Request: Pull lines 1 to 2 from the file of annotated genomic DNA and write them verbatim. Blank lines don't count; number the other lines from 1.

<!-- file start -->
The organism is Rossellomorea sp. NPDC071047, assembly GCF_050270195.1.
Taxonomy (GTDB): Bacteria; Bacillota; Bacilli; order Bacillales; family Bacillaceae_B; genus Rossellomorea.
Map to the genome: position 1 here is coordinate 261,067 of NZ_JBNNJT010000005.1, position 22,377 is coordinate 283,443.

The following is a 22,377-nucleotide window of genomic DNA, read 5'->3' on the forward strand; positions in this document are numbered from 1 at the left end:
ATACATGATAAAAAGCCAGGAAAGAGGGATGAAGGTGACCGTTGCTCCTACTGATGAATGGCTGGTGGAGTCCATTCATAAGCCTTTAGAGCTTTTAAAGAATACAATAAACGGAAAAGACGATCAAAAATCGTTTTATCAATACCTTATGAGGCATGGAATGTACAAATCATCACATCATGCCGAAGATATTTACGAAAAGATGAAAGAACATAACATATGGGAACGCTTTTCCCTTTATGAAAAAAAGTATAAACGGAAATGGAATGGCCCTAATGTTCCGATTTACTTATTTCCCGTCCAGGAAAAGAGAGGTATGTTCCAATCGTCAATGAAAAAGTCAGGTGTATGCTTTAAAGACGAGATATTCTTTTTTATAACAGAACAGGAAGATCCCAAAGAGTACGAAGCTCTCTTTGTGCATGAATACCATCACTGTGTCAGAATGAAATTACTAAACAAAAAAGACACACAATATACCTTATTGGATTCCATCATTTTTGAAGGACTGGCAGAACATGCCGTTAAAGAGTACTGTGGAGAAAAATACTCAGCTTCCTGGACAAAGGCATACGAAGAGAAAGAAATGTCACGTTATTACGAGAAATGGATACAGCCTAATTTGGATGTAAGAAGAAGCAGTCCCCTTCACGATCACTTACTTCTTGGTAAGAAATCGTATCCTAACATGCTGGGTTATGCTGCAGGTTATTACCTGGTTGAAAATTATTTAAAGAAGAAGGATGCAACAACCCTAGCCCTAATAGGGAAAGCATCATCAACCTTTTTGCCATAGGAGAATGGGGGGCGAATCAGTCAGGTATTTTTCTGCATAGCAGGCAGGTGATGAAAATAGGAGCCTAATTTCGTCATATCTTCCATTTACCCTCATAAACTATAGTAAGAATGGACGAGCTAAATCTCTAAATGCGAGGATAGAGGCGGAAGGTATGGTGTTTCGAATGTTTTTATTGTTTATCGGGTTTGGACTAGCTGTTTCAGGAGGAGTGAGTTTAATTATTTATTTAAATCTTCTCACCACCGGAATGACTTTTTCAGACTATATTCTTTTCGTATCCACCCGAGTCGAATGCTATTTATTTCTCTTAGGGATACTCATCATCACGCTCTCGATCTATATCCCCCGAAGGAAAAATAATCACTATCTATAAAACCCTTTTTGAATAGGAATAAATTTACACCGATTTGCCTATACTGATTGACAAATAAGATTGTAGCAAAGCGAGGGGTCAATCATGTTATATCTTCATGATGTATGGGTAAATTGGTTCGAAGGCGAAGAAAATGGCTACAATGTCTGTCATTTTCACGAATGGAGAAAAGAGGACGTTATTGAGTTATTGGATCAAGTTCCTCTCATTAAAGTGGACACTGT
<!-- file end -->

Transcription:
The organism is Rossellomorea sp. NPDC071047, assembly GCF_050270195.1.
Taxonomy (GTDB): Bacteria; Bacillota; Bacilli; order Bacillales; family Bacillaceae_B; genus Rossellomorea.